The question didn’t specify the donation should be in response to a specific need. Since some people have said they don’t feel they’re living a productive life or they don’t want to get old, it can’t be assumed people would always need a significant reason to donate time to someone else. In my case, I’d want to know what the other person was going to do with that time. Just because I love the potential receiver wouldn’t necessarily mean I felt their need was greater than mine or my families. My time is valuable.

janbb's avatar

^ True. I would not just give up my time to extend someone else’s life without a good reason.

Soubresaut's avatar

@ibstubro okay, so to clarify—when I give them my time, all I’m giving them is a longer natural life? If they are dying from some disease, they will still die; if they get hit by a car, they will still die; if they were going to get cancer at some age, they still will get cancer at that age, and if they were going to lose the battle with it some years later, they would?—I may not have explained it well, but in my response I was focused more on their physical condition than I was their life pursuits. I’m assuming there has to be some form of determinism, since my lifespan has to be known in order to take off 10 years, or 5 minutes, etc…. so if I give an hour of my life to someone who is terminally ill, do they live an hour longer than they would have? And do the live that hour in whatever pain they had been experiencing, or do they live it outside their disease, and so pain free? ... this particular thought is reminding me tangentially of Poe’s The Facts in the Case of M. Valdemar

Or, maybe here’s my question more precisely: if Bill Gates buys 10 more years, but has incurable brain cancer and would die in 3 months without any purchasing of time, what happens? Does he survive those 10 years, and in what state?

(I guess this question is showing me that when it comes to this sort of sacrificing-generosity, I focus on the logistics?)

ibstubro's avatar

Sorry, @janbb. You misunderstood my post, not my question.
I meant that knowing you as we do, it goes without saying that you would donate to your sons and grandsons as needed. Not that you shouldn’t say it.
And yes, the question implied need, @janbb & @Earthbound_Misfit. Even if you didn’t value your own life highly, hopefully you would give it to someone that needed it.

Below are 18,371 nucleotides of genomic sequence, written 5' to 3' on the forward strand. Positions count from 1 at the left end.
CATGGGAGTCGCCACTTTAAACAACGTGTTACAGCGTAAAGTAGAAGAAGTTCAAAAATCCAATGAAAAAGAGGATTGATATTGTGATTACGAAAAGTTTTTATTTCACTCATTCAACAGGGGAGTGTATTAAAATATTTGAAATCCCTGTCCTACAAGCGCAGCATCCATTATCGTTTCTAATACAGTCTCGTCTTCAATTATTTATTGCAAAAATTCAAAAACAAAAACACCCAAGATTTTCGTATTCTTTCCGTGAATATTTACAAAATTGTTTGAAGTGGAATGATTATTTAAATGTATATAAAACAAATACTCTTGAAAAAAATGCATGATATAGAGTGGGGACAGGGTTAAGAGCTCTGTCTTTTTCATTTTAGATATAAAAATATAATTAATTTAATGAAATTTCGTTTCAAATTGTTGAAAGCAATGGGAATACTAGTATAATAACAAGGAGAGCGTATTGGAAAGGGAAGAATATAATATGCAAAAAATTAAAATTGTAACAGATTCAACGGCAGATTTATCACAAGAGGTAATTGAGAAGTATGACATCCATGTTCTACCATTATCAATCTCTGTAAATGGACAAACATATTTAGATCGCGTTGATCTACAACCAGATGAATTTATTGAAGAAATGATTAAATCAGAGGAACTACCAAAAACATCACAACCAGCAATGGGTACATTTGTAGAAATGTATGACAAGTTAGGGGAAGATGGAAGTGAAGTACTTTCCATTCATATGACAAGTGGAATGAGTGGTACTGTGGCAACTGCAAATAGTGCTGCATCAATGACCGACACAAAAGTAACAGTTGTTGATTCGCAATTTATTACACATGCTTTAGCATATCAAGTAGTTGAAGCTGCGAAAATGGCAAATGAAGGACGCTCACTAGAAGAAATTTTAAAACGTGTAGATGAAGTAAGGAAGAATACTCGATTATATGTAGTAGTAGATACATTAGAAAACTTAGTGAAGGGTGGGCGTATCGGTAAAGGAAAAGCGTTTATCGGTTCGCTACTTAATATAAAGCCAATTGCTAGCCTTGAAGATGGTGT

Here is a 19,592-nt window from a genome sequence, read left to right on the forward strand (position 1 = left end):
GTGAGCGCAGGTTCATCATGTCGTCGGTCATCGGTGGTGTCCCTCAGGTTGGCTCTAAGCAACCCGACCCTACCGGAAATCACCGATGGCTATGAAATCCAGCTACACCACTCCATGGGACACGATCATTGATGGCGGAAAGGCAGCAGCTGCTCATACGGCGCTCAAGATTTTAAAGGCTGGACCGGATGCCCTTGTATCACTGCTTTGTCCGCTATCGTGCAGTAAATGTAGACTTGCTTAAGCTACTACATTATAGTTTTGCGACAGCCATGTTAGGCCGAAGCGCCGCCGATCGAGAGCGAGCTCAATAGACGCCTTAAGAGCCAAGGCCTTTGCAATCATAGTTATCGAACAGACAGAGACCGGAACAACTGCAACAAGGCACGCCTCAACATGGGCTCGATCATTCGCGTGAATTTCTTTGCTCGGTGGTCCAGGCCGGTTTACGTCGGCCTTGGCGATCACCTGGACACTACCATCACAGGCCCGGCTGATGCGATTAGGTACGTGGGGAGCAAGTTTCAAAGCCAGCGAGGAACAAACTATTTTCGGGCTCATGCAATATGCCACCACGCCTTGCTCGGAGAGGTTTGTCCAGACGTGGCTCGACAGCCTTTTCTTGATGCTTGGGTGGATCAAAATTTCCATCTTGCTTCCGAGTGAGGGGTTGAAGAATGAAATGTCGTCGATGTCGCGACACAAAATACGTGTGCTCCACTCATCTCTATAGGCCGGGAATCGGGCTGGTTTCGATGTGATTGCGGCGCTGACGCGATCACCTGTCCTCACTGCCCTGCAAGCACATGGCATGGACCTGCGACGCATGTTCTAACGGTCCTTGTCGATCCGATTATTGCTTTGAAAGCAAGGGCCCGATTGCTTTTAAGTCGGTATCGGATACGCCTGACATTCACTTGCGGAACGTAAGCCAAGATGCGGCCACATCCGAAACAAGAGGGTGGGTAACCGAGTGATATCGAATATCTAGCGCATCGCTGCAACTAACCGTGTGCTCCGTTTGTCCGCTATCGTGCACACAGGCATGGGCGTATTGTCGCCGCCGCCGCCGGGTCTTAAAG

Nevermind, @DancingMind.
Would you be altruistic enough to ”gift your life to someone that desperately wanted or needed it.
If it’s more complicated than that, don’t feel compelled to answer.
Life’s too short! :-)

janbb's avatar

@ibstubro Got you now. Thanks.

Soubresaut's avatar

@ibstubro aha, sorry, I think I’ve been taking too many philosophy classes, or something: all I can think about are the complications! ... so read my posts as two too-verbose “maybes” ;)

kimchi's avatar

I would give 35 years to my grandma, 35 years to my grandpa, 5 years to my sibling, 5 years to my mom, 6 years to my dad.

ibstubro's avatar

But, your life will likely end, @kimchi, and the years awarded will only equal the years remaining in your own life.

kimchi's avatar

Yes, I know. I would rather give my life to people who enjoy it.

longgone's avatar

I might give days or a few weeks. In general, I’m arrogant enough to assume that the hurt I would cause my loved ones by dying unnecessarily early would be intense, so I hesitate to be a hero here. I would rather be dead than watch others die for me.

Reminds me of this quote from House: “If you don’t think your life is worth more than someone else’s, sign a donor card and kill yourself.”

ibstubro's avatar

Not to backtrack the details, @longgone, but I was thinking more along the lines of prolonging someone’s life long enough for a loved one to reach their bedside. Perhaps a community collective prolonging someone’s life who was suffering from a fatal disease awaiting approval for a promising treatment. Or perhaps a communal prolonging of a creative or scientific genius so they could finish a final project.

longgone's avatar

I think there would be a high risk of certain people being mostly donors, and other people being recipients. We might end up with a world of creative masterminds and (religious) leaders, but missing all the shy and thoughtful people who, while making less of an impact, are important to those around them and may well make the world a better place by just thinking.

We may end up with a world of extroverts.

ibstubro's avatar

I hadn’t considered the fact that televangelists and QVC hosts could, shamelessly, live forever, @longgone.

Admittedly I fail to account for the worst of human nature.
I was having a flight of fancy, given the recent losses we’ve suffered here on Fluther, and the larger-than-life entertainers that have passed.

I often hear heart-wrenching stories of people suddenly removed from life during a key moment, and I think, ”Here. Take mine. Have a day/week/month/year to prepare everyone for your absence.